Customs Convention on the International Transit of Goods (ITI)
- Type: Convention
- Date of signature: 07/06/1971
- Place of signature: Vienna, Austria
- Depositary: Secretary-General of the World Customs Organization
- Date of entry into force: N/A
What is it about?
The present ITI Convention introduces a customs transit procedure designed to facilitate the international transport of unitized loads of goods. It is applicable regardless of the means of transport used and sufficiently flexible to meet the varying requirements of the different regions of the world. It regulates the transport of containers, road vehicles, railway wagons and vessels suitable for use in inland waterways, approved for the transport of goods under customs seals, in the territories of two or more contracting Parties. It recommends the merging of existing ITI areas and provides for a system of international guarantees.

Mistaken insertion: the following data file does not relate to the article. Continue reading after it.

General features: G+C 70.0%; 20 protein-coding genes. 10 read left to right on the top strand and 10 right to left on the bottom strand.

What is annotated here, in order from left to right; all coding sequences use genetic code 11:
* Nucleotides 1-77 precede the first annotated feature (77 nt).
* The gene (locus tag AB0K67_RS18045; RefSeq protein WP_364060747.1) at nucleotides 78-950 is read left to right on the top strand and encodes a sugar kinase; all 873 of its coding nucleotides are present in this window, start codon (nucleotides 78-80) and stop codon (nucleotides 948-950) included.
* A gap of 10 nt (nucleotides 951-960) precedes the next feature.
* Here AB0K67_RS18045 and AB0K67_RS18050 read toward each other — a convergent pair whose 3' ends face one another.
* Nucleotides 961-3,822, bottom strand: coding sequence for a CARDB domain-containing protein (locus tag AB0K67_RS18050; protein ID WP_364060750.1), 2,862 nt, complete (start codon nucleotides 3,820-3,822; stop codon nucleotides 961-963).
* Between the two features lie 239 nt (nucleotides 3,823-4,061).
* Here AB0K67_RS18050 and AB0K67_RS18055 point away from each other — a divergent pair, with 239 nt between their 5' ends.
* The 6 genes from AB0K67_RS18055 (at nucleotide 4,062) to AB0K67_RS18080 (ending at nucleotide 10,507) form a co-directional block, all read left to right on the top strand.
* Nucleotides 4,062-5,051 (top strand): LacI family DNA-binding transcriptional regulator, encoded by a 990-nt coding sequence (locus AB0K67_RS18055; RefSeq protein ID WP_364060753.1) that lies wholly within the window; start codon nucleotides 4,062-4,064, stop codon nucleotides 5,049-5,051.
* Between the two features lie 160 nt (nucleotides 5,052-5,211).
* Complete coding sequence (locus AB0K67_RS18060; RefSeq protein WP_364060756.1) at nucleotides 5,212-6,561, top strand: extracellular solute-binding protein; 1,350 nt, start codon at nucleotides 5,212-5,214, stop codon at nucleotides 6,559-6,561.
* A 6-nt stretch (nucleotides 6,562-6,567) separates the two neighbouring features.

Why is it relevant?
At the time when the present Convention was drafted, it had a very innovative character, as all the other international through-transport procedures in use were designed to apply to goods transported by a specific means of transport. Since then, in response to the needs and the fast development of the transport business, new and more specific Conventions have been proposed to the international community. By 2004 only three States had acceded to the ITI Convention.
All Member States to the United Nations may become a member to the present Convention.
- United Nations Convention on International Multimodal Transport of Goods (Geneva, 24 May 1980)
- Customs Convention on the International Transport of Goods under Cover of TIR Carnets (Geneva, 14 November 1975)
- Convention on Transit Trade of Landlocked States (New York, 8 July 1965)
- Convention and Statute on the Freedom of Transit (Barcelona, 20 April 1921)